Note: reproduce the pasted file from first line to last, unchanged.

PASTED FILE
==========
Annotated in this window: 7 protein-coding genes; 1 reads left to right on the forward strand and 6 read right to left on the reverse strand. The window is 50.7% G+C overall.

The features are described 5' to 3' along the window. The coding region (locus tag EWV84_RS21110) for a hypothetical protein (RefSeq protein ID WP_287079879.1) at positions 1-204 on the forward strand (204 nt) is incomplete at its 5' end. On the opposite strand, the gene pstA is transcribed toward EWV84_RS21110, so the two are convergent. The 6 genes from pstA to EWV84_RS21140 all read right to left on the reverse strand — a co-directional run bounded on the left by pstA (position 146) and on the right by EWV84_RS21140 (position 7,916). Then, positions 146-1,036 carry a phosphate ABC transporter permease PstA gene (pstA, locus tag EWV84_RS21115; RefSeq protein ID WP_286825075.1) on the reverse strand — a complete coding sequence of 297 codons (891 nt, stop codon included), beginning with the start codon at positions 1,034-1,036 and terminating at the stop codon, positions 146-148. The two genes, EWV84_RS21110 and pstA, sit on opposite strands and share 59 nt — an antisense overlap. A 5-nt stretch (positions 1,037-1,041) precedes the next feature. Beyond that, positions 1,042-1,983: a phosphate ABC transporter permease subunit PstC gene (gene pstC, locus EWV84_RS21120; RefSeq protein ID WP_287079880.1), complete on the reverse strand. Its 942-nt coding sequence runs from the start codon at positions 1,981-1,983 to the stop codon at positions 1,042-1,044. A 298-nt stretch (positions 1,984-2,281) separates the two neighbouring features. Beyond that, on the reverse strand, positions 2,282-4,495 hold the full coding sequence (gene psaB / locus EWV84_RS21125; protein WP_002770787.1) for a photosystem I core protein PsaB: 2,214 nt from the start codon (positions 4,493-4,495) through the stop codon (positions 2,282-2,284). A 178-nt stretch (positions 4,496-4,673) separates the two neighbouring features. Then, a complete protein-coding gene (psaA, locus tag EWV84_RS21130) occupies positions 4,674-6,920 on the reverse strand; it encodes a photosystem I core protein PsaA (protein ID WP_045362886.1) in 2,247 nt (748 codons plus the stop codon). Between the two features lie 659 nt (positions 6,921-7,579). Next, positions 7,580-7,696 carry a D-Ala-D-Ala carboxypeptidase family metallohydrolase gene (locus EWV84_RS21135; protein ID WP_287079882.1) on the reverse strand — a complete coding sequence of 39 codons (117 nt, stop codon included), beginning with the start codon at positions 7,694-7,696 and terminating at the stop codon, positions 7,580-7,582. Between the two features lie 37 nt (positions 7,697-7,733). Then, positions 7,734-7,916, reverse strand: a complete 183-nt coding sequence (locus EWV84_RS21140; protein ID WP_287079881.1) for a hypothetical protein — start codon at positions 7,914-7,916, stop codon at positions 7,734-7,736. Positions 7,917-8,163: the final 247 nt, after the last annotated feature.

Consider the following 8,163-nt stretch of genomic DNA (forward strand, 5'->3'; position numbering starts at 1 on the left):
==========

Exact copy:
Annotated in this window: 7 protein-coding genes; 1 reads left to right on the forward strand and 6 read right to left on the reverse strand. The window is 50.7% G+C overall.

The features are described 5' to 3' along the window. The coding region (locus tag EWV84_RS21110) for a hypothetical protein (RefSeq protein ID WP_287079879.1) at positions 1-204 on the forward strand (204 nt) is incomplete at its 5' end. On the opposite strand, the gene pstA is transcribed toward EWV84_RS21110, so the two are convergent. The 6 genes from pstA to EWV84_RS21140 all read right to left on the reverse strand — a co-directional run bounded on the left by pstA (position 146) and on the right by EWV84_RS21140 (position 7,916). Then, positions 146-1,036 carry a phosphate ABC transporter permease PstA gene (pstA, locus tag EWV84_RS21115; RefSeq protein ID WP_286825075.1) on the reverse strand — a complete coding sequence of 297 codons (891 nt, stop codon included), beginning with the start codon at positions 1,034-1,036 and terminating at the stop codon, positions 146-148. The two genes, EWV84_RS21110 and pstA, sit on opposite strands and share 59 nt — an antisense overlap. A 5-nt stretch (positions 1,037-1,041) precedes the next feature. Beyond that, positions 1,042-1,983: a phosphate ABC transporter permease subunit PstC gene (gene pstC, locus EWV84_RS21120; RefSeq protein ID WP_287079880.1), complete on the reverse strand. Its 942-nt coding sequence runs from the start codon at positions 1,981-1,983 to the stop codon at positions 1,042-1,044. A 298-nt stretch (positions 1,984-2,281) separates the two neighbouring features. Beyond that, on the reverse strand, positions 2,282-4,495 hold the full coding sequence (gene psaB / locus EWV84_RS21125; protein WP_002770787.1) for a photosystem I core protein PsaB: 2,214 nt from the start codon (positions 4,493-4,495) through the stop codon (positions 2,282-2,284). A 178-nt stretch (positions 4,496-4,673) separates the two neighbouring features. Then, a complete protein-coding gene (psaA, locus tag EWV84_RS21130) occupies positions 4,674-6,920 on the reverse strand; it encodes a photosystem I core protein PsaA (protein ID WP_045362886.1) in 2,247 nt (748 codons plus the stop codon). Between the two features lie 659 nt (positions 6,921-7,579). Next, positions 7,580-7,696 carry a D-Ala-D-Ala carboxypeptidase family metallohydrolase gene (locus EWV84_RS21135; protein ID WP_287079882.1) on the reverse strand — a complete coding sequence of 39 codons (117 nt, stop codon included), beginning with the start codon at positions 7,694-7,696 and terminating at the stop codon, positions 7,580-7,582. Between the two features lie 37 nt (positions 7,697-7,733). Then, positions 7,734-7,916, reverse strand: a complete 183-nt coding sequence (locus EWV84_RS21140; protein ID WP_287079881.1) for a hypothetical protein — start codon at positions 7,914-7,916, stop codon at positions 7,734-7,736. Positions 7,917-8,163: the final 247 nt, after the last annotated feature.

Consider the following 8,163-nt stretch of genomic DNA (forward strand, 5'->3'; position numbering starts at 1 on the left):